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Conflict in eastern DR Congo flares again

Paul Lorgerie | Mimi Mefo Takambou
October 25, 2023

After months of fragile calm in eastern DR Congo, fighting between armed rebels has resumed near the country's borders with Rwanda and Uganda.

A large group of armed men walking along a dirt road
East African Regional Force soldiers and M23 rebels pictured in Kibumba, eastern Congo, in December 2022Image: GLODY MURHABAZI/AFP/Getty Images

The resurgence of clashes in eastern Democratic Republic of Congo (DRC) involving March 23 Movement (M23) rebels, other armed groups and soldiers — believed to be part of the Forces of the Democratic Republic of Congo (FARDC) — shatters a six month period of fragile calm in the region. 

The latest hostilities are taking place in and around the M23-controlled strategic Masisi Territory of North Kivu Province near the country's border with Rwanda and Uganda.

In Kitshanga, a strategic town in Masisi, some residents are now celebrating the victory of rival armed groups known as Wazalendo, or "patriots," over the M23.

"Since the Wazalendos have been here, we have been quiet, we are praying that the M23 does not come back," Sylvie Amahoro, a Kitshanga resident, told DW.

Political observers and analysts say the apparent shift in the power balance in Masisi is part of a complex conflict.

"The new shift creates more problems for all of us in the east African and Great Lakes Region," Dr. David Matsanga, a London-based Ugandan expert on conflict resolution and chairman of Pan African Forum UK LTD, told DW. 

"And it is very, very worrying that people are dying at the moment." 

Matsanga believes that a lack of honesty on the part of the Congolese government and its neighbors is a major challenge.

"The government of DRC itself is not sincere," he said, adding that neither are the other Great Lakes Region countries.

A map of eastern DR Congo

Where was the Congolese army?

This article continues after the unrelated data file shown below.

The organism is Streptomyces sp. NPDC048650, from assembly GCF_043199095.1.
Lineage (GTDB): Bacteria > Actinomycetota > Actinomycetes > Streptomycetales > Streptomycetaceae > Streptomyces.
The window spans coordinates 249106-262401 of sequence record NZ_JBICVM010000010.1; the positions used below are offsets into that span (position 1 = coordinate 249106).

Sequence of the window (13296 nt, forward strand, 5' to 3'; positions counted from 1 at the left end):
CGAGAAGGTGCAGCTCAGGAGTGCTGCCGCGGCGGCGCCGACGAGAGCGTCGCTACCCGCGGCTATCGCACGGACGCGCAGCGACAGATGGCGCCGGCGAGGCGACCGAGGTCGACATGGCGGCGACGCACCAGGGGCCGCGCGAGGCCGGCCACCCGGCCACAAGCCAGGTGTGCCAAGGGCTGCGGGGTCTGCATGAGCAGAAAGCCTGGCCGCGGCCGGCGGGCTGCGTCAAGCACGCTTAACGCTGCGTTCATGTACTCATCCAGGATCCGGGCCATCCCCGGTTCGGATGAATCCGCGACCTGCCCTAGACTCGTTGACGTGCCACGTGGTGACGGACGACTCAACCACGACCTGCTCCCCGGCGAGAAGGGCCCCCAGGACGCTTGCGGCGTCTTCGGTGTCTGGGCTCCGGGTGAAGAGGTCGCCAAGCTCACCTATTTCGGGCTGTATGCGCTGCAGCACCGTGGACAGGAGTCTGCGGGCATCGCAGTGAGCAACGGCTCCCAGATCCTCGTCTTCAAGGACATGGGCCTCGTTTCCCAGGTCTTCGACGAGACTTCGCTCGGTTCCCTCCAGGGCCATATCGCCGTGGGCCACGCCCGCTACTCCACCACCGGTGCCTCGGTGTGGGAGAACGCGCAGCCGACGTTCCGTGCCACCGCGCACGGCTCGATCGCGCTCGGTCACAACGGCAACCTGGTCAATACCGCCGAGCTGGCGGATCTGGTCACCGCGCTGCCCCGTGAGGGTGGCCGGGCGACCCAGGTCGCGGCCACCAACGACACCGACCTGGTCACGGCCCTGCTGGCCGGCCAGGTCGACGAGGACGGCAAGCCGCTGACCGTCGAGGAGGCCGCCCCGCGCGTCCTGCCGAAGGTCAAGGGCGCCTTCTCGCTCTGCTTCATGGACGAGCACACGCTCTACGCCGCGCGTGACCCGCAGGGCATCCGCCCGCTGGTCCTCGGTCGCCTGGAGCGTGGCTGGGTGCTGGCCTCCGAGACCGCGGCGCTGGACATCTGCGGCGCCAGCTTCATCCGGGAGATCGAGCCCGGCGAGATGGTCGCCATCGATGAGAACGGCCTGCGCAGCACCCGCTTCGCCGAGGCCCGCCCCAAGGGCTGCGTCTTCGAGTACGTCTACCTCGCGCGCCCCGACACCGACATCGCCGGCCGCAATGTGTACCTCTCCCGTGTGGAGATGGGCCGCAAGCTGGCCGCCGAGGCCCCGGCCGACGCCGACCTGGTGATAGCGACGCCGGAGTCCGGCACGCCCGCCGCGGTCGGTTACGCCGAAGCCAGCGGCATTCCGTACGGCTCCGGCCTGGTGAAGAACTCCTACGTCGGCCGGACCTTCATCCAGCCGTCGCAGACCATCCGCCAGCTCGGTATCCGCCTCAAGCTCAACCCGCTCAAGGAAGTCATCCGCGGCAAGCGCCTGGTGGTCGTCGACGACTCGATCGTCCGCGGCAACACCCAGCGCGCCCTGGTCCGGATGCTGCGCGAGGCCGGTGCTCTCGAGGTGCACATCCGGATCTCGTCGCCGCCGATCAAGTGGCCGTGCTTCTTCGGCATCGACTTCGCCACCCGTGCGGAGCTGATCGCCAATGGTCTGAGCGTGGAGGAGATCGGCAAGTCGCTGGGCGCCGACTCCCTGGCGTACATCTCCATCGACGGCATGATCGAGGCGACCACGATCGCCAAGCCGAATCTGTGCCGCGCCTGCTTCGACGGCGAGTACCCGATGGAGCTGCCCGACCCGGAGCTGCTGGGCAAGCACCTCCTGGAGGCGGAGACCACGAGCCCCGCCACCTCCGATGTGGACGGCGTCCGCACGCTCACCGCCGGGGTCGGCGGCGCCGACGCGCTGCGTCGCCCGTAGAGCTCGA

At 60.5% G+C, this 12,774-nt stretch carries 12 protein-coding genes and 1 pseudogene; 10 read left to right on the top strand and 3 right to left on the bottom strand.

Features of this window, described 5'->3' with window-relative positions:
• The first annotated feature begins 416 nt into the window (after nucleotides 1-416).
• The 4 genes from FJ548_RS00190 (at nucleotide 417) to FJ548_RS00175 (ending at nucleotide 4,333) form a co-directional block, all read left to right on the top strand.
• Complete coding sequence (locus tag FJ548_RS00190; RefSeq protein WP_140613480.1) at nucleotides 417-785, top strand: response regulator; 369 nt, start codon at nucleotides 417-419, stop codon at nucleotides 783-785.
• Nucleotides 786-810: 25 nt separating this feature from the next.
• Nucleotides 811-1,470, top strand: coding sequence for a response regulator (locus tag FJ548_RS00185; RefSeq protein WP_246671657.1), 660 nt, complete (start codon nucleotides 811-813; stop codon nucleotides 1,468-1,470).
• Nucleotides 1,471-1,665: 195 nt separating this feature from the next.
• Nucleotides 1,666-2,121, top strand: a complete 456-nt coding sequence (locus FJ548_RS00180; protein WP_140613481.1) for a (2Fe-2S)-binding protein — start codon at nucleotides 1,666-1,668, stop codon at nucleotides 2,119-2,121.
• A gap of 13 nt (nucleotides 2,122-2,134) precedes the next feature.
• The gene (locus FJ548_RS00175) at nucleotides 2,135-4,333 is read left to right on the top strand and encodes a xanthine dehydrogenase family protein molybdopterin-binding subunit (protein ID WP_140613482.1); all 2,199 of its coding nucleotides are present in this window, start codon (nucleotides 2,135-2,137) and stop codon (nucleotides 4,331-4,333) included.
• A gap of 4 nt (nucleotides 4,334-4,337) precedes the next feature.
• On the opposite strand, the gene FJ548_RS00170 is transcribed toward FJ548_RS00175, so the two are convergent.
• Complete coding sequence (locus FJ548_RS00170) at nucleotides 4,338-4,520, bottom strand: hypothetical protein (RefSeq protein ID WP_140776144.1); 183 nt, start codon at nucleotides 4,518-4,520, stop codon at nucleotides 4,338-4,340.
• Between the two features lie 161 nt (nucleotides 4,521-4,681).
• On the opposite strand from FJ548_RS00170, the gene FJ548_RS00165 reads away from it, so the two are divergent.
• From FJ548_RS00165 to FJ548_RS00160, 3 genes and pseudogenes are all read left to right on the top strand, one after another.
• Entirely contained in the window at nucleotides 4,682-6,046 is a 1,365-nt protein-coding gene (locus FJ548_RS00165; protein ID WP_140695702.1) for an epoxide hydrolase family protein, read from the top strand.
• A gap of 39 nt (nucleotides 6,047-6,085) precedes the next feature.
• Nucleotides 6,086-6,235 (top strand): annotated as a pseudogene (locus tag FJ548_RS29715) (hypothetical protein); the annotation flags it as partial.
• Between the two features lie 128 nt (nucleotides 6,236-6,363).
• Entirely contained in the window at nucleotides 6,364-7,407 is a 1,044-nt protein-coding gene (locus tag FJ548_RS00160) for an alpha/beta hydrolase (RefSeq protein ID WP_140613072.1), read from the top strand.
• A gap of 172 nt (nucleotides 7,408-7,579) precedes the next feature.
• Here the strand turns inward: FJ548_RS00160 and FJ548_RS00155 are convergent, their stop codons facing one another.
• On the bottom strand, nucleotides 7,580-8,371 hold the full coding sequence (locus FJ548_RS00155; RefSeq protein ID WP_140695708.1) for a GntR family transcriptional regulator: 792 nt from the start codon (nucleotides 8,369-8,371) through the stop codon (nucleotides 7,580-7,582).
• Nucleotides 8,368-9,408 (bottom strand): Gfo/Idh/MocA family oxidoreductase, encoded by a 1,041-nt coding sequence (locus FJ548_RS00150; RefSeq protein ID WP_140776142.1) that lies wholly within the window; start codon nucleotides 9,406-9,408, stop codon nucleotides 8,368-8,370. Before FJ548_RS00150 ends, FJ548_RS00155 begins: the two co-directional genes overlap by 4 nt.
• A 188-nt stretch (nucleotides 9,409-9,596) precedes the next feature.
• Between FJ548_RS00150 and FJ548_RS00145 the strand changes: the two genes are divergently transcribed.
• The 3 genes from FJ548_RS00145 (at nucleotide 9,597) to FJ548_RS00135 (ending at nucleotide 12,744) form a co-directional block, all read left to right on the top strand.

There is speculation that the Wazelendo collaborated with the Congolese army in the takeover of Kitshanga. But the army says it did not intervene and has not violated the cease-fire it agreed on with the M23 in March.

Matsanga is doubtful of the army's neutrality in the latest developments in the town. 

"Even the Congo government has factions that it supports. Do you have a militia that terrorizes your own people? So, the government of Kinsasha is never honest," he told DW..

people sitting between makeshift structures set up by internally displaced people (IDP) in Kanyaruchinya
Civilians who fled fighting between armed groups and the army in North Kivu in late 2022Image: Aubin Mukoni/AFP/Getty Images

On October 14, the interim FARDC commander of North Kivu, General Peter Cirimwami, reportedly sent a letter asking Masisi Territory administrators to resume their work. The Kitshanga takeover followed, fueling speculation of the army's involvement.

Guillaume Mutumayi told DW that he and other residents of Kitshanga can once again enjoy a "peaceful climate" — regardless of whether or not the army had played a role.

"We stay with the Wazalendo, the soldiers of the EAC (East African Community), and sometimes the FARDC, accompanied by some white mercenaries," he told DW.

Matsanga sees the Congolese army as passive and ineffective.

"There is no DRC army. It is just a bunch of people who are fragmented from very low morale. They don't have weapons to fight back. They don't have enough training," he said to DW.

Geopolitical repercussions

On October 17, Huang Xia, the UN Special Envoy of the Secretary-General for the Great Lakes Region, said collaboration between the Congolese army and armed groups could cause problems between Congo and Rwanda.

"The risk of direct confrontation between the DRC and Rwanda — who continue to accuse each other of supporting enemy armed groups — remains very real," he said.

Congo has repeatedly accused Rwanda of supporting Tutsi-led M23 rebels. According to Matsanga, reports suggesting that elements of the FDLR, a Hutu-dominated militia, have joined the Wazalendo. Kigali accuses the FDLR of complicity in the 1994 Rwanda Genocide.

The presence of FDLR fighters so close to Rwanda could provoke a military response, said Matsanga.

Paul Kagame
Before he became president of Rwanda, Paul Kagame led the Tutsi rebel group that defeated Hutu groups that carried out the Rwanda GenocideImage: Trinidad Express Newspaper/AFP

The lastest fighting in eastern Congo comes as President Felix Tshisekedi seeks to fast-track the withdrawal of a UN peacekeeping mission, MONUSCO.

"The United Nations has been a sitting army, helping the looting of the Congo minerals. They have never captured even a single toilet that is safe for the Congolese," Matsanga said to DW. 

Edited by: Benita van Eyssen and Louisa Schaefer